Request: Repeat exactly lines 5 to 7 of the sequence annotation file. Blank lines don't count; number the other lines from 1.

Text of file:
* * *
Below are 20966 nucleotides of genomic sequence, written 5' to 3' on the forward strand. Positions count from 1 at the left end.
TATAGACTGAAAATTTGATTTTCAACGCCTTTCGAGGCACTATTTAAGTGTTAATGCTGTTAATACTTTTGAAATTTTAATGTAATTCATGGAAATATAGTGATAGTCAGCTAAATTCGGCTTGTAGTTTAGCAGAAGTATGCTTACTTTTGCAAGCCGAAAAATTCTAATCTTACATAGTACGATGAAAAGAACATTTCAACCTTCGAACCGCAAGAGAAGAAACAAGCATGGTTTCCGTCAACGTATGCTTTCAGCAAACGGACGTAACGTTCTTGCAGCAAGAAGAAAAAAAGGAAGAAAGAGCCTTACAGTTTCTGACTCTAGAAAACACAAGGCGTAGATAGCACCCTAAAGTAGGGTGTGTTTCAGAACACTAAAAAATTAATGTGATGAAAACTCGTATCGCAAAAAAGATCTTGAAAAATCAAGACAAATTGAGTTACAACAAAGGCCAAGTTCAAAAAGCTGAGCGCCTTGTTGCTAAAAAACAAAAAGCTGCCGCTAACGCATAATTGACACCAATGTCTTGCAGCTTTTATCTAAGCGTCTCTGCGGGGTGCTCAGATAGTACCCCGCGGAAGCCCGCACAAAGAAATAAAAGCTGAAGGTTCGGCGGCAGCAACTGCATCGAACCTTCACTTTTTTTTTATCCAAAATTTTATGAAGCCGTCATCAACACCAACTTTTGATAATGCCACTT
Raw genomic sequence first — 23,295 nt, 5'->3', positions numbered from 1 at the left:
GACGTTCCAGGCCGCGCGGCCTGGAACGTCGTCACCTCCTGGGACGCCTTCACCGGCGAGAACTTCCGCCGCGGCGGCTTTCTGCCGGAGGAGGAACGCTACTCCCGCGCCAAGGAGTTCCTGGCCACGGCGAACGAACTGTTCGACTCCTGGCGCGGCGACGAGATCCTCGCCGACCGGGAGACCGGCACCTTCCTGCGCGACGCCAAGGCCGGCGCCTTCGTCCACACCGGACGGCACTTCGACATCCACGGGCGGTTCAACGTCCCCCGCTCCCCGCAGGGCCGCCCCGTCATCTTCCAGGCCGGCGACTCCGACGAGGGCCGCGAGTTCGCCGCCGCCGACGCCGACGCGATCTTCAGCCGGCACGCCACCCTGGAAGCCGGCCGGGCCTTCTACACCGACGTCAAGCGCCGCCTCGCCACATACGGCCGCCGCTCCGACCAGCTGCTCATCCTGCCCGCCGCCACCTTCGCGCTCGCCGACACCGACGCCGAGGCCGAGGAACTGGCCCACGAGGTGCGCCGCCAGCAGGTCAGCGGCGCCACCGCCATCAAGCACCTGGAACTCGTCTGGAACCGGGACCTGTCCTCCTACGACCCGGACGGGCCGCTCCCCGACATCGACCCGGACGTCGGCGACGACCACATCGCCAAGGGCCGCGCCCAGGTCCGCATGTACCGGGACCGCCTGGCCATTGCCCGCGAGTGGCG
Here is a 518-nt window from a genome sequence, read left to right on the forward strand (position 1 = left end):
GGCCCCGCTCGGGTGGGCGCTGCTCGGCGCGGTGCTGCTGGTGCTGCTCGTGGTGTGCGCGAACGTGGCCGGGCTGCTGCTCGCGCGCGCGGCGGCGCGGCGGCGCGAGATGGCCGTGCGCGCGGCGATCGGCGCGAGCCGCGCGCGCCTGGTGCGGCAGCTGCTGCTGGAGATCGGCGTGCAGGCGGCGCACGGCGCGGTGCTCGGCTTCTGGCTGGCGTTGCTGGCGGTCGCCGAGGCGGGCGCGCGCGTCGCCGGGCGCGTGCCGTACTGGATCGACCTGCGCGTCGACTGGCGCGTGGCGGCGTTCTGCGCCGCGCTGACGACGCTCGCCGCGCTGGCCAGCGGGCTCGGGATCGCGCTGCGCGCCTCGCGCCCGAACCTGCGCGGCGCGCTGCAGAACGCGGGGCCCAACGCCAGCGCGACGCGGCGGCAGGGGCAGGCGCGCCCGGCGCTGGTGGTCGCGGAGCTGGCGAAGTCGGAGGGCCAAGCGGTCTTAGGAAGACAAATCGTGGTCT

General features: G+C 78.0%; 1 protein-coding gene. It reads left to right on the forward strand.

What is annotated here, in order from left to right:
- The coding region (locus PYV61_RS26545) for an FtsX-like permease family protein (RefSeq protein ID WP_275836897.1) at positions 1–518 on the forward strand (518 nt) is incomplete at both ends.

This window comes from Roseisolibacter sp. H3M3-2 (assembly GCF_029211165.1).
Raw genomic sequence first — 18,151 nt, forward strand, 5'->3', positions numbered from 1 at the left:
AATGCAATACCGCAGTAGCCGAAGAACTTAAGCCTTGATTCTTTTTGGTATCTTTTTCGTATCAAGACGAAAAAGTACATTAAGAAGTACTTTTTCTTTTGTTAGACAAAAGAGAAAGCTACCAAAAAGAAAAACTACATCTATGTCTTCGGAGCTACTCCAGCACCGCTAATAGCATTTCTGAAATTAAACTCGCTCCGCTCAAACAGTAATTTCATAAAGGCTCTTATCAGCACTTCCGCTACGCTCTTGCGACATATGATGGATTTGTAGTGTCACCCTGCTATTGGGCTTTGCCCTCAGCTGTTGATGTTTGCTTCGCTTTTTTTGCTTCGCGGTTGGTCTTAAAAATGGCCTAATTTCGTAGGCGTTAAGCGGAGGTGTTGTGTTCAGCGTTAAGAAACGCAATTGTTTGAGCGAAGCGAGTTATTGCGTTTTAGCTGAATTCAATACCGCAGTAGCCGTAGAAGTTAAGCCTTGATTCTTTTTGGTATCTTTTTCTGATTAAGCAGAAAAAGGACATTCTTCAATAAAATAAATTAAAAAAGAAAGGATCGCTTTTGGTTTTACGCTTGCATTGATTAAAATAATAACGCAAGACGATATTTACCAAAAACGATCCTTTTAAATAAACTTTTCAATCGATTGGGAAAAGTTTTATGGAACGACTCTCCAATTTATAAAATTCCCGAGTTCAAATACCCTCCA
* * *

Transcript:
Here is a 518-nt window from a genome sequence, read left to right on the forward strand (position 1 = left end):
GGCCCCGCTCGGGTGGGCGCTGCTCGGCGCGGTGCTGCTGGTGCTGCTCGTGGTGTGCGCGAACGTGGCCGGGCTGCTGCTCGCGCGCGCGGCGGCGCGGCGGCGCGAGATGGCCGTGCGCGCGGCGATCGGCGCGAGCCGCGCGCGCCTGGTGCGGCAGCTGCTGCTGGAGATCGGCGTGCAGGCGGCGCACGGCGCGGTGCTCGGCTTCTGGCTGGCGTTGCTGGCGGTCGCCGAGGCGGGCGCGCGCGTCGCCGGGCGCGTGCCGTACTGGATCGACCTGCGCGTCGACTGGCGCGTGGCGGCGTTCTGCGCCGCGCTGACGACGCTCGCCGCGCTGGCCAGCGGGCTCGGGATCGCGCTGCGCGCCTCGCGCCCGAACCTGCGCGGCGCGCTGCAGAACGCGGGGCCCAACGCCAGCGCGACGCGGCGGCAGGGGCAGGCGCGCCCGGCGCTGGTGGTCGCGGAGCTGGCGAAGTCGGAGGGCCAAGCGGTCTTAGGAAGACAAATCGTGGTCT

General features: G+C 78.0%; 1 protein-coding gene. It reads left to right on the forward strand.